Bonus international comment after the jump.

A reader who has tried beers around the world reports:

Back in the 80's when I first tried hand-drawn British pub ales, I considered those to be the standard against which all other beers and ales should be measured. (These were quite a revelation after I had come of age thinking of beer as an industrial product that was sold on the basis of being refreshing, not tasting good - Miller Lite's almost tongue-in-cheek claim notwithstanding.)

Shortly thereafter, the American microbrew revolution took hold, and my tastes migrated to the American versions of those British ales, such as Mirror Pond Ale, Boont ESB and Firestone-Walker DBA. [JF: enthusiastic +1 on all of these!!] But along the way I discovered a canned British ale - Boddingtons - that is widely available in U.S. supermarkets and is a near-perfect rendition of the ale I have drunk in British pubs.
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James Fallows is a national correspondent for The Atlantic and has written for the magazine since the late 1970s. He has reported extensively from outside the United States and once worked as President Carter's chief speechwriter. His latest book is China Airborne. More

James Fallows is based in Washington as a national correspondent for The Atlantic. He has worked for the magazine for nearly 30 years and in that time has also lived in Seattle, Berkeley, Austin, Tokyo, Kuala Lumpur, Shanghai, and Beijing. He was raised in Redlands, California, received his undergraduate degree in American history and literature from Harvard, and received a graduate degree in economics from Oxford as a Rhodes scholar. In addition to working for The Atlantic, he has spent two years as chief White House speechwriter for Jimmy Carter, two years as the editor of US News & World Report, and six months as a program designer at Microsoft. He is an instrument-rated private pilot. He is also now the chair in U.S. media at the U.S. Studies Centre at the University of Sydney, in Australia.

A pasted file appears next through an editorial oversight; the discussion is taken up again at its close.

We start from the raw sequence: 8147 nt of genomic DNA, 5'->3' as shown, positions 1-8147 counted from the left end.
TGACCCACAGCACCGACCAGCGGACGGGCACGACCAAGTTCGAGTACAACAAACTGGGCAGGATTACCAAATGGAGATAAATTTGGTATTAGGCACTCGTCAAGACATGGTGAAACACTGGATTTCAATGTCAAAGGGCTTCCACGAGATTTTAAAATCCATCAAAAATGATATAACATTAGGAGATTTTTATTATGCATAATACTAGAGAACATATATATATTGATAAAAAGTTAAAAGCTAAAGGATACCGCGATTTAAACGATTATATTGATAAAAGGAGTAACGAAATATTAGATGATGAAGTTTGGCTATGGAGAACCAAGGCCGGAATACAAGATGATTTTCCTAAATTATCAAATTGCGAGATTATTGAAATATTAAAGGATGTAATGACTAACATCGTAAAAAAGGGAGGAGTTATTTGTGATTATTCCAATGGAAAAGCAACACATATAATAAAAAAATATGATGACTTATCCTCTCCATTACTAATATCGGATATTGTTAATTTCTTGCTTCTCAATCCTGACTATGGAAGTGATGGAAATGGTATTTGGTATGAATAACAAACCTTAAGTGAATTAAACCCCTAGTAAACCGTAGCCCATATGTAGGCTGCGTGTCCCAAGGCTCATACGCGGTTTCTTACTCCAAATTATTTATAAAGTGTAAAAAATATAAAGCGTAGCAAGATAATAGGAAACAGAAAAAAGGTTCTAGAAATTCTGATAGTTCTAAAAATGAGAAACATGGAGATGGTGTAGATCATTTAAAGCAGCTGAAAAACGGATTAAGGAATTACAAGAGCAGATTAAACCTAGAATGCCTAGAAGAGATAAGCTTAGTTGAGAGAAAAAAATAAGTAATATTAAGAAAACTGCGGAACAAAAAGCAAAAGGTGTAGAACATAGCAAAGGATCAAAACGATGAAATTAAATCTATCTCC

Fallows has been a finalist for the National Magazine Award five times and has won once; he has also won the American Book Award for nonfiction and a N.Y. Emmy award for the documentary series Doing Business in China. He was the founding chairman of the New America Foundation. His recent books Blind Into Baghdad (2006) and Postcards From Tomorrow Square (2009) are based on his writings for The Atlantic. His latest book is China Airborne. He is married to Deborah Fallows, author of the recent book Dreaming in Chinese. They have two married sons.

Fallows welcomes and frequently quotes from reader mail sent via the "Email" button below. Unless you specify otherwise, we consider any incoming mail available for possible quotation -- but not with the sender's real name unless you explicitly state that it may be used. If you are wondering why Fallows does not use a "Comments" field below his posts, please see previous explanations here and here.